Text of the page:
For the quality of text, illustrations and contributors, Ancient Egypt should be in every library. In Part One of the book, "The Egyptian World", such eminent scholars as Donald Redford, professor of Near Eastern Studies at the University of Toronto and for many years director of the Akhenaten Temple Project in Luxor, William Murnane, professor of Ancient History at Memphis State University and a member of the University of Chicago's epigraphical team at Chicago House in Luxor, and Fekri Hassan, geologist turned Egyptologist and now professor of Egyptology at University College, London, all contribute chapters. Silverman discusses the origins of the pharaonic system of government and the fate of the pharaoh after death, while James Allen, associate curator of the Department of Egyptian Art at the Metropolitan Museum of Art in New York, reviews Ancient Egyptian ideas on the cosmos, solar cycle, "the one and the many (gods)" and the heresy of Akhenaten.
Part Two of the book, "Art, Architecture and Language", includes Hawass on the pyramids and Rita Freed, curator at the Department of Ancient Egyptian, Nubian and Near Eastern Art at the Museum of Fine Arts in Boston, on Egyptian Art, from predynastic examples through the Classical and Empire periods to the art of the late Pharaonic period, Ptolemaic and Roman times. Silverman provides information on Ancient Egyptian scripts and scribes, the evolution of the Ancient Egyptian language and modern attempts at decoding it.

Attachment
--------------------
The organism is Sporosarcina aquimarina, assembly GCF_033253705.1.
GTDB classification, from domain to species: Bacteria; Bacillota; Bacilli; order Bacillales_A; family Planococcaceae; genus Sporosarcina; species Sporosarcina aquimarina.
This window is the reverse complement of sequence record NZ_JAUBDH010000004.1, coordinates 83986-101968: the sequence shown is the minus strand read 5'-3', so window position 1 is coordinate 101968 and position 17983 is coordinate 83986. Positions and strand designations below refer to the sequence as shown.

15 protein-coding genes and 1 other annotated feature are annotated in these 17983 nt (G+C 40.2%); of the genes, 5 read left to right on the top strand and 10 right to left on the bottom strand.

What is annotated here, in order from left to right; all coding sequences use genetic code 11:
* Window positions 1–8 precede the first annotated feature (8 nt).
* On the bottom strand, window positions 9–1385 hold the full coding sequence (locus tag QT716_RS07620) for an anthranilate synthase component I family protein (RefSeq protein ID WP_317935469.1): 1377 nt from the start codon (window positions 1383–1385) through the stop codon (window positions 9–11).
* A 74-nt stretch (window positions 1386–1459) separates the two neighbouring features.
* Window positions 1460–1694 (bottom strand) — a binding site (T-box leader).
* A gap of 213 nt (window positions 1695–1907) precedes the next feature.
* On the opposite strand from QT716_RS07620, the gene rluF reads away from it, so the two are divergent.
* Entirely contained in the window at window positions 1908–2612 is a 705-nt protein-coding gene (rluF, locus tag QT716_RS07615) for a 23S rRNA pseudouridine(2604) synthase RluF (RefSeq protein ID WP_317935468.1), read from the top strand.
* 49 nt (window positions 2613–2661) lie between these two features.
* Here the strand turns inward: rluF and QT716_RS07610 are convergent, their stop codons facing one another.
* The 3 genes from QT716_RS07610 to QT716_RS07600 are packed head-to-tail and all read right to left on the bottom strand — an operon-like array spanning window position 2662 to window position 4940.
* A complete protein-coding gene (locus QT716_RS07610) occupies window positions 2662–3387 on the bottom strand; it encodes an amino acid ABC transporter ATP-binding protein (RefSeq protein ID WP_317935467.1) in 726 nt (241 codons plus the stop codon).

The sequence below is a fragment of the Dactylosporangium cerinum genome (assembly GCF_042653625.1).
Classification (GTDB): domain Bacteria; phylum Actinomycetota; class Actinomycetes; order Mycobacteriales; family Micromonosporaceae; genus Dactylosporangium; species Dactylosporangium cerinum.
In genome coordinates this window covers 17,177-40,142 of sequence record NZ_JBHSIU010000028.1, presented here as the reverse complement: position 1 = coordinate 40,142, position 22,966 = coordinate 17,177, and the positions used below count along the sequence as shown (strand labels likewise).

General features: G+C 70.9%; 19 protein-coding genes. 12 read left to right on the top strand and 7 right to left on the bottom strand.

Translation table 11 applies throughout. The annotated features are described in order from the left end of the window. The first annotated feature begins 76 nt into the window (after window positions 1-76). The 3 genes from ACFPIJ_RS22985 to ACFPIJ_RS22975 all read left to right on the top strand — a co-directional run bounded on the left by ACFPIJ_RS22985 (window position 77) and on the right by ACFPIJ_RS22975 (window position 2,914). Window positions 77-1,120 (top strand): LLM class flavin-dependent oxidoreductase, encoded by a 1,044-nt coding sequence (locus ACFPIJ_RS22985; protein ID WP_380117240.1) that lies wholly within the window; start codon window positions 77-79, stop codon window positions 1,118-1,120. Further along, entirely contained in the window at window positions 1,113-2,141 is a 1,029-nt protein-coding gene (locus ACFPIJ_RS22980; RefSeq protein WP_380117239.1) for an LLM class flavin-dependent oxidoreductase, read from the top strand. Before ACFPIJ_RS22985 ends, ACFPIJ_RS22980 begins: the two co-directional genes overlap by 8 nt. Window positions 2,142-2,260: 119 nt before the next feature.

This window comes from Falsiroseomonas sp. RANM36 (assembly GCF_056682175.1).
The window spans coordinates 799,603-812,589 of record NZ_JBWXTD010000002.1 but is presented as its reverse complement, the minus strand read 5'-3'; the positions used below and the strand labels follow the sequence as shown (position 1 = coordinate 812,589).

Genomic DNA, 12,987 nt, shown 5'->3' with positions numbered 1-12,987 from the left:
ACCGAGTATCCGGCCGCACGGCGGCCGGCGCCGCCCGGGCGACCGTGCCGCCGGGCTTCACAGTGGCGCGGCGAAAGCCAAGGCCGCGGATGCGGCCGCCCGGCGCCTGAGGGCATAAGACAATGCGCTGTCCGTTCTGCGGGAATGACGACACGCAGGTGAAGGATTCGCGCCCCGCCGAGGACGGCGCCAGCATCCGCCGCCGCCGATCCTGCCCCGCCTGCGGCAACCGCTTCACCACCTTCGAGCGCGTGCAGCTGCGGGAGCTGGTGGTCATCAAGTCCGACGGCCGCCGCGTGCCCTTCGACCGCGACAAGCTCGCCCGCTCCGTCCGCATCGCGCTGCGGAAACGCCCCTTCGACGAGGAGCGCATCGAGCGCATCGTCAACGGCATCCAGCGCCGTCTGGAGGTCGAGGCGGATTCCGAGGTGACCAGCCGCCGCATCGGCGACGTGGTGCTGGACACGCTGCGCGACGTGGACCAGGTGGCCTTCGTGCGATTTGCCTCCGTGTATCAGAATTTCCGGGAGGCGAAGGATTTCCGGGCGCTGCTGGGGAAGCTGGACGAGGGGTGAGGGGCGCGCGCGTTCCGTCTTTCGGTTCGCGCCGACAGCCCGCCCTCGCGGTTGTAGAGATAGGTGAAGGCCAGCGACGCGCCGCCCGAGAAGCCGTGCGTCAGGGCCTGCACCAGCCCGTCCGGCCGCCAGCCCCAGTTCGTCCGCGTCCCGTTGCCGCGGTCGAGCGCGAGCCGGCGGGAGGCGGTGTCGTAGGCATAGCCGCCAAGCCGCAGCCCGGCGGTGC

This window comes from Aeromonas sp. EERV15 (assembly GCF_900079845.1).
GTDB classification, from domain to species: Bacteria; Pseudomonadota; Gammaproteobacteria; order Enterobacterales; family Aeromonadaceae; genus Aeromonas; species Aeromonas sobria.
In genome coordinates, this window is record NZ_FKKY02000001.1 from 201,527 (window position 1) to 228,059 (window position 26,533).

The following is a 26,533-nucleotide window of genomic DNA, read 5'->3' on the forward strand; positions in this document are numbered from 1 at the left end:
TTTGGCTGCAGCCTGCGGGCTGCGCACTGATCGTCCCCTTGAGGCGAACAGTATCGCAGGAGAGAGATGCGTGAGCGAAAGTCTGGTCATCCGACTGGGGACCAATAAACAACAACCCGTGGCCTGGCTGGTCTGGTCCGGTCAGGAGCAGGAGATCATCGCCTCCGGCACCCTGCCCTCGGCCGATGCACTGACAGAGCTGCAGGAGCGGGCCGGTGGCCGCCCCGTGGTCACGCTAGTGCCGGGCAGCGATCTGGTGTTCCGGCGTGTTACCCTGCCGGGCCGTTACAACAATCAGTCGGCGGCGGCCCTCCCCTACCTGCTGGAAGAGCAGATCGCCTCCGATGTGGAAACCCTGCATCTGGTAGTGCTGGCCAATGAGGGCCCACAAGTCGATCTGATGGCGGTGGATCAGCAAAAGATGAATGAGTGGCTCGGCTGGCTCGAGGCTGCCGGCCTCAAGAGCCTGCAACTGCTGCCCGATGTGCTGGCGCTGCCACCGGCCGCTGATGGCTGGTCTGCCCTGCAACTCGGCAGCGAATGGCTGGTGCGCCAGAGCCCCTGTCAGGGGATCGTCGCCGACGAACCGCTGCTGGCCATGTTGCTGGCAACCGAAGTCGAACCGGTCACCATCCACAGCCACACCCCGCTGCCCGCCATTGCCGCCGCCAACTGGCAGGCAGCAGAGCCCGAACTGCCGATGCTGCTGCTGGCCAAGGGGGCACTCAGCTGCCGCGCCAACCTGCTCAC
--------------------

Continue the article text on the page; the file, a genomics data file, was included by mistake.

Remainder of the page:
Illustrated with some 200 superb colour photographs, maps and charts, the book illuminates vivid and powerful images of a fascinating culture and is unquestionably the single most comprehensive, authoritative and accessible guide to the many dimensions of the ancient Egyptian world.
Egyptian Luxuries: Fragrance, Aromatherapy, and Cosmetics in Pharaonic Times by Lise Manniche, on the other hand, reveals the high degree of importance attached to perfumes and cosmetics in Ancient Egyptian society. These were used on an everyday level to attract, allure or honour, but they also had a religious function, and were even used to help gain passage through the chambers of the underworld to the afterlife. Werner Forman's photographs, which illustrate the book, are superlative.
In general, the book is full of delights, and readers will find tips on Ancient Egyptian grooming, skin care and makeup in its pages. "Sweet ointment was a remedy that even the gods would not want to be without," says Manniche, referring to the medicinal value accorded to perfumes, and she points out here that the goddess Isis, wife of Osiris and mother of Horus, used it in this way to heal a wound inflicted on her son. In her daily cult at her temple, ointment was presented to the goddess along with cosmetics, food, clothing and ornaments, and during rites performed during the building of a temple, alabaster jars containing ointments would have been among the items included in the foundations.
At the risk of being accused of pedantry, reference is made to "a number of localities in Upper Egypt between Quseir and the Red Sea..." on page 136; presumably this should read Qus. Also I wonder why cardamom has been included in the section on ingredients, when the word "has not been identified in Egyptian texts" (page 16), and it was, in fact, only supplied from India and Arabia via the eastern Mediterranean from mediaeval times. However, in looking at the role played by scents and cosmetics in Ancient Egypt, and in discussing their preparation, and, in some cases, actual recipes for them, Manniche has done us a great service, helping us to appreciate to what extent modern fragrance owes a debt to Ancient Egypt.
Reviewed by Jill Kamil